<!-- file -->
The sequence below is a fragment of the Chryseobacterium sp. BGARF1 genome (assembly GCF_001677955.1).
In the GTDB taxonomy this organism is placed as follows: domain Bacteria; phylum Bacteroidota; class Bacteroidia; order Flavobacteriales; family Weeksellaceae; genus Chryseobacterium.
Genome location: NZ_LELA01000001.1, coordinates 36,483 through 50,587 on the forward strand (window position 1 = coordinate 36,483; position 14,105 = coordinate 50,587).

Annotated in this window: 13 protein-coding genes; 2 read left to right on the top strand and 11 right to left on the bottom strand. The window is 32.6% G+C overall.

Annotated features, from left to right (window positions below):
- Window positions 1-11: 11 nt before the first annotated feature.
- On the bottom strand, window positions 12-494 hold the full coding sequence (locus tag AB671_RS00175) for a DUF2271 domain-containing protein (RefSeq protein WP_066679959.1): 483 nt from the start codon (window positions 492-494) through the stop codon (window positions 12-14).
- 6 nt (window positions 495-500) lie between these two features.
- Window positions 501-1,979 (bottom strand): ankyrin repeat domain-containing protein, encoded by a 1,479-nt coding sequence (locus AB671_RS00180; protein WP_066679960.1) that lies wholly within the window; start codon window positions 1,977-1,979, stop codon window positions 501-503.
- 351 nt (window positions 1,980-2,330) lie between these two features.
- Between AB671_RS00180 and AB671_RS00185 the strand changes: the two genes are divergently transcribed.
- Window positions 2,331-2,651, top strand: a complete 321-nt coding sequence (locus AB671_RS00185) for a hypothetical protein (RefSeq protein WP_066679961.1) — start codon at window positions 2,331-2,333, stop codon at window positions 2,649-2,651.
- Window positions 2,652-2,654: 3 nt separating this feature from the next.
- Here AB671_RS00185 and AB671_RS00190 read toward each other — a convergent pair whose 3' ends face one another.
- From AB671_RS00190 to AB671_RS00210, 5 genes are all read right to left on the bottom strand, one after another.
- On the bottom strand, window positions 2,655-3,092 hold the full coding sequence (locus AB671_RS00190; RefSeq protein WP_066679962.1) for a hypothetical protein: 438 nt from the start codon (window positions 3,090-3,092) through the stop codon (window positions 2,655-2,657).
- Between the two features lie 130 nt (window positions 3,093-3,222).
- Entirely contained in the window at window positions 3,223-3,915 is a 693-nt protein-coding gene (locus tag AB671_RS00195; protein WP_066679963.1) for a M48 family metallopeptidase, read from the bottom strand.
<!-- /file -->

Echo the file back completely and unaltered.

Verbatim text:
The sequence below is a fragment of the Chryseobacterium sp. BGARF1 genome (assembly GCF_001677955.1).
In the GTDB taxonomy this organism is placed as follows: domain Bacteria; phylum Bacteroidota; class Bacteroidia; order Flavobacteriales; family Weeksellaceae; genus Chryseobacterium.
Genome location: NZ_LELA01000001.1, coordinates 36,483 through 50,587 on the forward strand (window position 1 = coordinate 36,483; position 14,105 = coordinate 50,587).

Annotated in this window: 13 protein-coding genes; 2 read left to right on the top strand and 11 right to left on the bottom strand. The window is 32.6% G+C overall.

Annotated features, from left to right (window positions below):
- Window positions 1-11: 11 nt before the first annotated feature.
- On the bottom strand, window positions 12-494 hold the full coding sequence (locus tag AB671_RS00175) for a DUF2271 domain-containing protein (RefSeq protein WP_066679959.1): 483 nt from the start codon (window positions 492-494) through the stop codon (window positions 12-14).
- 6 nt (window positions 495-500) lie between these two features.
- Window positions 501-1,979 (bottom strand): ankyrin repeat domain-containing protein, encoded by a 1,479-nt coding sequence (locus AB671_RS00180; protein WP_066679960.1) that lies wholly within the window; start codon window positions 1,977-1,979, stop codon window positions 501-503.
- 351 nt (window positions 1,980-2,330) lie between these two features.
- Between AB671_RS00180 and AB671_RS00185 the strand changes: the two genes are divergently transcribed.
- Window positions 2,331-2,651, top strand: a complete 321-nt coding sequence (locus AB671_RS00185) for a hypothetical protein (RefSeq protein WP_066679961.1) — start codon at window positions 2,331-2,333, stop codon at window positions 2,649-2,651.
- Window positions 2,652-2,654: 3 nt separating this feature from the next.
- Here AB671_RS00185 and AB671_RS00190 read toward each other — a convergent pair whose 3' ends face one another.
- From AB671_RS00190 to AB671_RS00210, 5 genes are all read right to left on the bottom strand, one after another.
- On the bottom strand, window positions 2,655-3,092 hold the full coding sequence (locus AB671_RS00190; RefSeq protein WP_066679962.1) for a hypothetical protein: 438 nt from the start codon (window positions 3,090-3,092) through the stop codon (window positions 2,655-2,657).
- Between the two features lie 130 nt (window positions 3,093-3,222).
- Entirely contained in the window at window positions 3,223-3,915 is a 693-nt protein-coding gene (locus tag AB671_RS00195; protein WP_066679963.1) for a M48 family metallopeptidase, read from the bottom strand.